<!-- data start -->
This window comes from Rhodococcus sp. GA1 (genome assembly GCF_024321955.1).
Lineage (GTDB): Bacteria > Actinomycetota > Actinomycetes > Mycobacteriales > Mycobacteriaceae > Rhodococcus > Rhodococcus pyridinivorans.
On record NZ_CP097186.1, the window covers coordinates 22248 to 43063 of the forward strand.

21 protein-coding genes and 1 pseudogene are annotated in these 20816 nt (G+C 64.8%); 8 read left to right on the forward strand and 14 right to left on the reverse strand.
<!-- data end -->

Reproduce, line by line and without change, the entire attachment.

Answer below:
This window comes from Rhodococcus sp. GA1 (genome assembly GCF_024321955.1).
Lineage (GTDB): Bacteria > Actinomycetota > Actinomycetes > Mycobacteriales > Mycobacteriaceae > Rhodococcus > Rhodococcus pyridinivorans.
On record NZ_CP097186.1, the window covers coordinates 22248 to 43063 of the forward strand.

21 protein-coding genes and 1 pseudogene are annotated in these 20816 nt (G+C 64.8%); 8 read left to right on the forward strand and 14 right to left on the reverse strand.